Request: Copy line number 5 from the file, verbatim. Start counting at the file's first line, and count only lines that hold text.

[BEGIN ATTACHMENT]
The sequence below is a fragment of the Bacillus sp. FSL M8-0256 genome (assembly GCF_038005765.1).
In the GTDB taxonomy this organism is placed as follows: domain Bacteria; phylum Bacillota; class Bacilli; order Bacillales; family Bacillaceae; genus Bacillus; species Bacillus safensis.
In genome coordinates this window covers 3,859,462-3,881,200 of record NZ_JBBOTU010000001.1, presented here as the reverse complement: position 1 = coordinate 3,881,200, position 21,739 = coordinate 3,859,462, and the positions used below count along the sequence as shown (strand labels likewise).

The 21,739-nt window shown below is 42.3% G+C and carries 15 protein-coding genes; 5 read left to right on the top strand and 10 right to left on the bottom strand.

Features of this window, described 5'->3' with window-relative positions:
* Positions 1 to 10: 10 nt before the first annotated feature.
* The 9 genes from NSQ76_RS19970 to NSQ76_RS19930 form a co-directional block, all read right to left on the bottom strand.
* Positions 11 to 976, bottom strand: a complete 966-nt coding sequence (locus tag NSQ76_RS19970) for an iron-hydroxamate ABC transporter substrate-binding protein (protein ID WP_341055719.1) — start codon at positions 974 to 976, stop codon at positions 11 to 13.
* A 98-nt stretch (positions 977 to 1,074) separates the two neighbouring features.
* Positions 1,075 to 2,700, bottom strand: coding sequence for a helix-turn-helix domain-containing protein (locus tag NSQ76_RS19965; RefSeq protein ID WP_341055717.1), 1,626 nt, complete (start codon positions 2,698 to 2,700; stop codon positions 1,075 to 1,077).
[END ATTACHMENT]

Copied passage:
Features of this window, described 5'->3' with window-relative positions: